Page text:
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Thursday, March 3, 2011

November 10, 1945 - Memories from a Member of the Wedding

Here is another wonderful article written by Donna (Quien)Osen who grew up in our old house. Donna and Mary Jane are granddaughters of the second owners Thomas and Maren Quien. The Quien family members owned our old house from December 1917 until April 2007--90 years!

As you read Donna's story below, keep in mind her sister Mary Jane's wedding date was November 10th, and the mother of the bride's birthday was November 10th, and by golly--as the third owner of this old house I'm proud to tell you my birthday is also November 10th.

Above: The Bride to Be, Mary Jane Quien

"Memories from a Member of the Wedding", by Donna Osen Quien.

The summer of 1945 was a bitter-sweet time for many families. The war in Europe had just ended, but battles were still raging in the Pacific. Troop ships were arriving daily, trains were rolling across the country bringing the military men and woman home to joyful reunions, but there was sadness too when a gold star hung in the window.

In our family we had concern for my sister’s fiancĂ© someplace in the Pacific, but were cheered by the belief that the end of the war with Japan was imminent and that Ed would be safely home soon.

Mary Jane Quien and Edward Fossum met at St. Olaf College in Northfield, Minnesota when she was a sophomore and he a junior. They were a steady couple from then on. Ed was from Estherville Iowa, but managed a trip up to Wisconsin each summer usually between the pea and corn canning season at the factory where he was employed. From his earnings he was able to buy a diamond ring for Mary Jane.

When Ed graduated in 1942, furious fighting was going on in the Pacific in several areas in the war with Japan. Patriotic young men everywhere were leaving school, jobs and homes to go off to war. He was sent to Officer candidate school in Virginia with other promising college graduates. Mary Jane, as many other girlfriends and wives did, went out to Quantico to spend Christmas 1942 with him before he was “shipped out” the following spring. V-mail and long letters from remote islands in the Pacific filled Mary Jane’s mailbox for the next 2-1/2 years. Because of the censorship, no one knew exactly where anyone out there really was.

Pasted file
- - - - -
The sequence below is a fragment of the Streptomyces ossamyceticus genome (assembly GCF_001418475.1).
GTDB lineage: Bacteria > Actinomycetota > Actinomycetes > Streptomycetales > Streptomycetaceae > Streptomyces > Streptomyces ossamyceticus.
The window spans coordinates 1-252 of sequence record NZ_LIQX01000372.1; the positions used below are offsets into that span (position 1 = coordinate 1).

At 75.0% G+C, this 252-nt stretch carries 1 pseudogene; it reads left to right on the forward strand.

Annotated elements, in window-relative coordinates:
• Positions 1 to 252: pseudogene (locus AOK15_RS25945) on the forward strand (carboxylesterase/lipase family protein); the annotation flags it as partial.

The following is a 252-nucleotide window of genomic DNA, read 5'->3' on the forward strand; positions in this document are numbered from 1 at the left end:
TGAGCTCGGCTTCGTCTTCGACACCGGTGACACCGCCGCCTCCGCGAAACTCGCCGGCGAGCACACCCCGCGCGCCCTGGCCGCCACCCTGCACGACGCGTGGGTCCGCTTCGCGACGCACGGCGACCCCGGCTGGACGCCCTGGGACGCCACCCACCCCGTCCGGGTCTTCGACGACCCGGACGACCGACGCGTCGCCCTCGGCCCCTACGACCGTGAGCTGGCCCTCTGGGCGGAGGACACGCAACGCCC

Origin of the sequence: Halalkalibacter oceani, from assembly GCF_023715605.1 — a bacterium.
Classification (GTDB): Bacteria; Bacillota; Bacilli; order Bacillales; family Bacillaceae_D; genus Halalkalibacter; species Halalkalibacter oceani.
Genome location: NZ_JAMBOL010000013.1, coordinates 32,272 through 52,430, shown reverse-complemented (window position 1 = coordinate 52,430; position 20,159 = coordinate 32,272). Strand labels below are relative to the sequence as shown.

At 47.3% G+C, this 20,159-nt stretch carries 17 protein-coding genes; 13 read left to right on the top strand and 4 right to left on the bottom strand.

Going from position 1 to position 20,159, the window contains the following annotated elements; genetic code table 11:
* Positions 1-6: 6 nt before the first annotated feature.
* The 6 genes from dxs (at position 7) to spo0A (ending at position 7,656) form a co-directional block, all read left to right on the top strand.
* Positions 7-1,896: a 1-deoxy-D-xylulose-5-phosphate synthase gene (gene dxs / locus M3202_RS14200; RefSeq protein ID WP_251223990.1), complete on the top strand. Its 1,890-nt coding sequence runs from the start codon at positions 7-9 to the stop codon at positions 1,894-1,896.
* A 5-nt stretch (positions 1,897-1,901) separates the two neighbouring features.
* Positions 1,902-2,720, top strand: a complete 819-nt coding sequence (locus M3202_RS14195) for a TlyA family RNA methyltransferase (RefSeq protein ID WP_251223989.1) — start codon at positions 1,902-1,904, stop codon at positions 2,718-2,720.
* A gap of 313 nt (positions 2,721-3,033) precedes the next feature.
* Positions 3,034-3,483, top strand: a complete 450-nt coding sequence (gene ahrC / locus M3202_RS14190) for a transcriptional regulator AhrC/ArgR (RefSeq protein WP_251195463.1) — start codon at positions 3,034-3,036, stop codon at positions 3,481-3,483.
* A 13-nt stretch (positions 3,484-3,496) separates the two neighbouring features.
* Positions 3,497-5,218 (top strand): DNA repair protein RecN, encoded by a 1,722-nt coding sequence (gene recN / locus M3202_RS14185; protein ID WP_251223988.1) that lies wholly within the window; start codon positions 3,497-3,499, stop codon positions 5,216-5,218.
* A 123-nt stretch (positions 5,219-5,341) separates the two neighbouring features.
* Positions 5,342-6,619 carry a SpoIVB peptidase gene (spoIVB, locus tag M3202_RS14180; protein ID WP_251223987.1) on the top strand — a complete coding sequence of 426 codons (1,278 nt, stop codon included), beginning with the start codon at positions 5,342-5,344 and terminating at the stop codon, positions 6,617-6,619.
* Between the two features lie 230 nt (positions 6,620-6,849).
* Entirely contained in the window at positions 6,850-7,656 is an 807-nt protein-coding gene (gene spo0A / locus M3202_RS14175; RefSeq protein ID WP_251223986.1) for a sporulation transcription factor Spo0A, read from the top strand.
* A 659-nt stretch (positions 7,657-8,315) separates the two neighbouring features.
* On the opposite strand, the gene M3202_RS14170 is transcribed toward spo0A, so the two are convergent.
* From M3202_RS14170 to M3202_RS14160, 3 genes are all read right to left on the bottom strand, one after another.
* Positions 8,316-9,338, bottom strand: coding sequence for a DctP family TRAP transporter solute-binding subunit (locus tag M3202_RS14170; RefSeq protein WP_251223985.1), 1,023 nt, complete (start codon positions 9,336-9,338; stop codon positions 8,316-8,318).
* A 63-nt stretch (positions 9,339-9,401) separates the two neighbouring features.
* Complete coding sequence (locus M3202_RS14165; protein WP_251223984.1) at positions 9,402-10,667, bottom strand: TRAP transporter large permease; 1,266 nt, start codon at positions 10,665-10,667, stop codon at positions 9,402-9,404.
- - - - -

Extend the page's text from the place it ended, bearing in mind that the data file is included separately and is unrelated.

In the meantime, Mary Jane graduated from college, and took a job teaching biology and girls’ physical education at Neillsville High School for the next two years.

At Easter of 1945, Ed had ordered a corsage of sweetheart roses to be sent to Mary Jane to wear to church that day. But because of some glitch, it didn’t arrive until Mother’s Day. Since she wasn’t a mother or about to be, she wouldn’t wear it so our mother reaped the benefits.

During the summer of 1945 wedding plans were in the air and wedding preparations had to be made. The world rejoiced again when VJ Day arrived on August 11. We were all confident that Ed would soon be home safely, but we didn’t know exactly when. Nonetheless, my mother immediately started saving sugar stamps for the wedding cake and ration points for other things we’d need.

Outside of Mary Jane, who had visited them, the rest of us had never met the Fossums from Estherville. Concerned about what they might think of us, we decided we’d better fix up the house. We began by having many of the rooms re-wallpapered. Mrs. Carr, a large woman but nimble on a step ladder came to do it for us. But even more important we felt we needed to install indoor plumbing or “waterworks” as my dad called it. While we had a very nice roomy house, it was built in 1893 and didn’t have all the amenities.

So the plumber came with his willow wand and found the water source while we decided that the pantry was to become the new bathroom. But first the dirt floor cellar had to be enlarged to become a basement. So Dad, Mary Jane and I started digging out. First, some of the large rocks in the foundation had to be pulled out by tractor which I usually drove, because Mary Jane was “squeamish” about driving anything when Dad was around. She had had an unfortunate incident when she was learning to drive, accidentally putting the car in reverse and pinning him against the house. No one was hurt except her pride.

Well, we shoveled and dug and dug and shoveled and finally were on the way to having a bathroom! However, things were still in short supply and we sometimes had to wait weeks for the fixtures. In fact, we didn’t even have a bathtub by the time of the wedding.